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J Immunol. 2014 Feb 1;192(3):948-57. doi: 10.4049/jimmunol.1302007. Epub 2014 Jan 3.

Attenuation of respiratory syncytial virus-induced and RIG-I-dependent type I IFN responses in human neonates and very young children.

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  • 1Department of Pediatrics, University of British Columbia and Children's and Women's Health Centre of British Columbia, Vancouver, British Columbia V6H 3V4, Canada.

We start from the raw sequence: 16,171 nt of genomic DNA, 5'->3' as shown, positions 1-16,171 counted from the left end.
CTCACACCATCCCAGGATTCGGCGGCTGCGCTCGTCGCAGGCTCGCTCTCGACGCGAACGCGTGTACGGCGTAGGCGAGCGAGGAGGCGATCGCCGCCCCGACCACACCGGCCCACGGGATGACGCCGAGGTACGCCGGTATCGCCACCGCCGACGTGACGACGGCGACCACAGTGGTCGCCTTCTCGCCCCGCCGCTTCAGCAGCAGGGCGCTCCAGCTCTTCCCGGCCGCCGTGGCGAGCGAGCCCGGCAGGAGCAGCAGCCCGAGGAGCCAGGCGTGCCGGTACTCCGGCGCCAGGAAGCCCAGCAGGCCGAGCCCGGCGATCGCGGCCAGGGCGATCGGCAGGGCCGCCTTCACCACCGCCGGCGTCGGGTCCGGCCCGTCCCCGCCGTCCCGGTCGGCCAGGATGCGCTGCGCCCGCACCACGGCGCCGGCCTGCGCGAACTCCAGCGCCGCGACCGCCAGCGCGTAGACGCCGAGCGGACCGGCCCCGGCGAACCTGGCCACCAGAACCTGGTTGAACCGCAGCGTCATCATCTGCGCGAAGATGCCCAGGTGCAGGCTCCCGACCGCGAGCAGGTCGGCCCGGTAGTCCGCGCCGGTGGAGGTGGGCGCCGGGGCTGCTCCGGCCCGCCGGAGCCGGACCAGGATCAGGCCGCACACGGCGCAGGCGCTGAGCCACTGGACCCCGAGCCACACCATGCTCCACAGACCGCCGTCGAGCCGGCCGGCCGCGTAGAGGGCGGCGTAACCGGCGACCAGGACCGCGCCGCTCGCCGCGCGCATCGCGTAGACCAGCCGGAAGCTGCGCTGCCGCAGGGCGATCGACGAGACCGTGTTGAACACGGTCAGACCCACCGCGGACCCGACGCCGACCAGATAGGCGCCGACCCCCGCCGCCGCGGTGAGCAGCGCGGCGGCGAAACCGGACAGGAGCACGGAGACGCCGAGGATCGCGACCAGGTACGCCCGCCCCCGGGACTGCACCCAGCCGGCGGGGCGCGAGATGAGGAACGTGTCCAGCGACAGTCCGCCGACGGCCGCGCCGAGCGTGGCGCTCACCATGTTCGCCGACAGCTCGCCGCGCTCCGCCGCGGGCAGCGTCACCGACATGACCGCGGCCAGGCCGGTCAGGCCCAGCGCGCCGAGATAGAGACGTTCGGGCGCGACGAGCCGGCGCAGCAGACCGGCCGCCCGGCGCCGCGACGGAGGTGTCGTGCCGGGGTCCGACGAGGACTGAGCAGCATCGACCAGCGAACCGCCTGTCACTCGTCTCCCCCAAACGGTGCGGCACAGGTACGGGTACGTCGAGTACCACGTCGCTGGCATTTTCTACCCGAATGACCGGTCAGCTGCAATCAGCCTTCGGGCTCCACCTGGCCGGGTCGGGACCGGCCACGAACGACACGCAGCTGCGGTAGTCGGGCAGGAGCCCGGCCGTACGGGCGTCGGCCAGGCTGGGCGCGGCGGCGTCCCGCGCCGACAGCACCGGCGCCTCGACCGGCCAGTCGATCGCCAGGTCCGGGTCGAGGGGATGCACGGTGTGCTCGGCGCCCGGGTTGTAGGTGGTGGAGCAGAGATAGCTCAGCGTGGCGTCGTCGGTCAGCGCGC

Newborn infants, including those born at term without congenital disorders, are at high risk of severe disease from respiratory syncytial virus (RSV) infection. Indeed, our current local surveillance data demonstrate that approximately half of children hospitalized with RSV were ≤3 mo old, and 74% were born at term. Informed by this clinical epidemiology, we investigated antiviral innate immune responses in early life, with the goal of identifying immunological factors underlying the susceptibility of infants and young children to severe viral lower respiratory tract infections. We compared RSV-induced innate cytokine production in blood mononuclear cells from neonates, young children aged 12-59 mo, and healthy adults. RSV-induced IFN-α production was primarily mediated by plasmacytoid dendritic cells (pDCs), and was significantly lower in term infants and young children < 5 y of age than in adults (p < 0.01). RSV-induced IFN-α production in human pDCs proceeded independently of endosomal TLRs, and human pDCs from healthy adult donors produced IFN-α in a retinoic acid-inducible gene I protein (RIG-I)-dependent manner. Of interest, young age and premature birth were independently associated with attenuated RIG-I-dependent IFN-α responses (p < 0.01). In contrast to IFN-α production, proinflammatory IL-6 responses to RSV were mediated by monocytes, appeared less dependent on RIG-I, and were significantly impaired only among preterm infants, not in term infants and young children. Our results suggest that human pDCs are less functional in early life, which may contribute to the increased susceptibility of infants and young children to severe RSV disease.

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